and vice versa. Similarly
we do not know how honest teachers
would be, given that they may have known which pupils were
However the methods of collecting data do
provide quantitative data which can be analysed statistically.
It is difficult to see how an alternative
approach could have been as successful as the longitudinal approach
used by Hodges and Tizard. One approach has been the use of case
studies. A number of case studies have been carried out on
individuals who have had particularly deprived backgrounds and
studied the effect this has had on later development. A major
disadvantage of the case study approach is the difficulty of
generalising the findings from such a small sample.
A further approach which has been used is the
cross-sectional approach in which groups of individuals of different
ages are compared at the same point in time. A major limitation of
this approach is that it is difficult to match the relevant
variables because we are not studying changes in the same person.
Hodges and Tizard were successful in
demonstrating that Bowlby greatly oversimplified the effects of
maternal deprivation. Most psychologists would now agree that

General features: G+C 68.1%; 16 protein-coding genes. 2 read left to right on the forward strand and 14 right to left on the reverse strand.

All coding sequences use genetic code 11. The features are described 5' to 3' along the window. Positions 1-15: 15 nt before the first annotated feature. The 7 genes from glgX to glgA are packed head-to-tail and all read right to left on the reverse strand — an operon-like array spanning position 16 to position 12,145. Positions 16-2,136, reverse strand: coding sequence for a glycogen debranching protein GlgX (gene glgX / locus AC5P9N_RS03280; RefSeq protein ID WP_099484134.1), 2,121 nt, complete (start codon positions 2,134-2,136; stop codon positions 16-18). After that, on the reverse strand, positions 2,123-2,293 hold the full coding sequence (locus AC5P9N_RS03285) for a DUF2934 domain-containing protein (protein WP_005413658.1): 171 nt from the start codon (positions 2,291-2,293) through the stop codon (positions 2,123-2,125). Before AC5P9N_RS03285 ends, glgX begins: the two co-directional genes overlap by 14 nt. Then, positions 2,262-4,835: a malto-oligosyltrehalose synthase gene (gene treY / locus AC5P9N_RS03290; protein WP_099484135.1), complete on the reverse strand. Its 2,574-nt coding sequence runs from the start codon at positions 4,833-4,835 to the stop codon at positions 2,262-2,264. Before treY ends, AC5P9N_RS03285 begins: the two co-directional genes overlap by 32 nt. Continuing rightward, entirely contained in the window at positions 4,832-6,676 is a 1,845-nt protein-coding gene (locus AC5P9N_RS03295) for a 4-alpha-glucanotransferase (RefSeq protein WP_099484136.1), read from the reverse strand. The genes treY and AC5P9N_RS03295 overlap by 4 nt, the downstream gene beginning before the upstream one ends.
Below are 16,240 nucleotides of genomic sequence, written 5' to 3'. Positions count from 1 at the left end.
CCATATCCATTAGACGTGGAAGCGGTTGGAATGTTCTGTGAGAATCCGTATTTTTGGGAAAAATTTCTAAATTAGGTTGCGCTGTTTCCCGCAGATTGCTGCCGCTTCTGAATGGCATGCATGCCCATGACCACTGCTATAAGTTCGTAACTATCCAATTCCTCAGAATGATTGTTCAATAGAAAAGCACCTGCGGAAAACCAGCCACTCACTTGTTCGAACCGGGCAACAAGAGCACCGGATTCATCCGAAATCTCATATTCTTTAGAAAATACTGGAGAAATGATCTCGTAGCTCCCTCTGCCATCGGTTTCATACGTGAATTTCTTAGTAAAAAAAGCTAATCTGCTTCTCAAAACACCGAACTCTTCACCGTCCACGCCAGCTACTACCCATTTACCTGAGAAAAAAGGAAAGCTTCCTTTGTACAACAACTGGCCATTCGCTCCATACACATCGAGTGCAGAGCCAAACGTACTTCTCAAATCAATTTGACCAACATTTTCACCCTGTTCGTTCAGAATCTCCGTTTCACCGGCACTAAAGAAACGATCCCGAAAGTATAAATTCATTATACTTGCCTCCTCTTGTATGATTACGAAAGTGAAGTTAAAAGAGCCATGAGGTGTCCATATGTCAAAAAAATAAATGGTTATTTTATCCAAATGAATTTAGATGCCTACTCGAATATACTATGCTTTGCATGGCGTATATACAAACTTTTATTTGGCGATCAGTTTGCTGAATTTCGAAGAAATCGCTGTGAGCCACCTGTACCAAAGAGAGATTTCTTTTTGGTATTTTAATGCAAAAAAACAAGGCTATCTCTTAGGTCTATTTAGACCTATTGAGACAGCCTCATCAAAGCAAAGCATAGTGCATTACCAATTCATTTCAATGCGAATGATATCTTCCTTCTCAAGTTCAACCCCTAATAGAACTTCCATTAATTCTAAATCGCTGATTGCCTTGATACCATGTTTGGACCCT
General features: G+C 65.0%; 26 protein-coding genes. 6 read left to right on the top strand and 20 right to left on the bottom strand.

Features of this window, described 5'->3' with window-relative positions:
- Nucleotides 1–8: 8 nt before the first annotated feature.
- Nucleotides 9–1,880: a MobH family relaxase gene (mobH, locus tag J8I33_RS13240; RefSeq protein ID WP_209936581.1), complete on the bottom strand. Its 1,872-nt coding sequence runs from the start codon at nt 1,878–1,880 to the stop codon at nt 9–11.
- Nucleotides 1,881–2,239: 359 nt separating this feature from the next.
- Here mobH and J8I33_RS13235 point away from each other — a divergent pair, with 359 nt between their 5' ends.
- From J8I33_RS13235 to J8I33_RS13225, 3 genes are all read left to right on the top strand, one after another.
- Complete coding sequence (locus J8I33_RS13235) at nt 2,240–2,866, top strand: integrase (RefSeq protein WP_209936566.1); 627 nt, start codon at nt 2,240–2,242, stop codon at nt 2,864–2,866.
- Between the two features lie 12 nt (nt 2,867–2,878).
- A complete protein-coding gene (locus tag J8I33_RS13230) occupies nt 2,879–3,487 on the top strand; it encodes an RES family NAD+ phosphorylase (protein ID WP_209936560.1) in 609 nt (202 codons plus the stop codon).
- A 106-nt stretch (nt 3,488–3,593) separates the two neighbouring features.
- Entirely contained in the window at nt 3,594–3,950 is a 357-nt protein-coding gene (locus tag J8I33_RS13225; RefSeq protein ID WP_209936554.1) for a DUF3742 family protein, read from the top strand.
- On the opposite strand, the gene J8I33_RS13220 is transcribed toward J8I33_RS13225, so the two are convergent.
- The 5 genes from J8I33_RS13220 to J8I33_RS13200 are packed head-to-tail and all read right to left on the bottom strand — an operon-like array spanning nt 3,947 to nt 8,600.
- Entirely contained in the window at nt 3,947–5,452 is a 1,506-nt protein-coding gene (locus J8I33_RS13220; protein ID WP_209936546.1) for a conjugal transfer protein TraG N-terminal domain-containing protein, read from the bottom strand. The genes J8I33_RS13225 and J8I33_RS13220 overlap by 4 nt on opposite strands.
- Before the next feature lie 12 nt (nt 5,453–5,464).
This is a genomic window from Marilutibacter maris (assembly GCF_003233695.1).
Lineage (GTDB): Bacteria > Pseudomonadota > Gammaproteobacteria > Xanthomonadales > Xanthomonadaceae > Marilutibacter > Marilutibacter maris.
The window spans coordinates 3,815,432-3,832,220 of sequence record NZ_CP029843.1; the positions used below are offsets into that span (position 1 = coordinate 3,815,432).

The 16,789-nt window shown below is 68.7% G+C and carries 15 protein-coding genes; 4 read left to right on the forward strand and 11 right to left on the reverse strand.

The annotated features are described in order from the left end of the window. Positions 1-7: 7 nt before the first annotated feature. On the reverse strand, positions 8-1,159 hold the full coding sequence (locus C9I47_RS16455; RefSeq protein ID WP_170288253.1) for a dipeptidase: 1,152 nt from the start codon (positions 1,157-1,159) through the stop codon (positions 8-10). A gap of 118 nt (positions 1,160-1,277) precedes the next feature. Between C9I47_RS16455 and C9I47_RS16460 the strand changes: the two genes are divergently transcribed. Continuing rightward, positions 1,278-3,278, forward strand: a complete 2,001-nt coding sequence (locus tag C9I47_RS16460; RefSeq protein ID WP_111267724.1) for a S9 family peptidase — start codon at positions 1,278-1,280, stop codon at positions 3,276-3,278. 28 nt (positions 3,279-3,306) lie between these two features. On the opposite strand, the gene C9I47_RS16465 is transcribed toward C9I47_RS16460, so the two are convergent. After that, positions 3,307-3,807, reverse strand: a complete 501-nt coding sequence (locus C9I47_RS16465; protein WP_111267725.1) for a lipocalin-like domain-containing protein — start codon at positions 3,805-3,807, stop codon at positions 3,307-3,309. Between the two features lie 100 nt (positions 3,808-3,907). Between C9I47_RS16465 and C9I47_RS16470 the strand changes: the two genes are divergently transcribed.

children who are deprived of close and lasting attachments to adults
in their first years of life can make such attachments later,
although this does depend on the adults concerned and how much they
nurture such attachments. It is also accepted that rather than there
being a critical period it is better to argue that there is a
sensitive period for the development of behaviour.
The study however, can be seen as ethnocentric
in that there is an assumption in the study that there is a
particular style of family life. In reality family structure and the
norms of everyday living show cultural diversity. There is a danger
that by recognising only a particular style of family life this type
of family is seen as normal and desirable.
Hodges, J. & Tizard, B. (1989b) Social and family relationships of
ex-institutional adolescents. Journal of Child Psychology and
Psychiatry, 30, 77-97.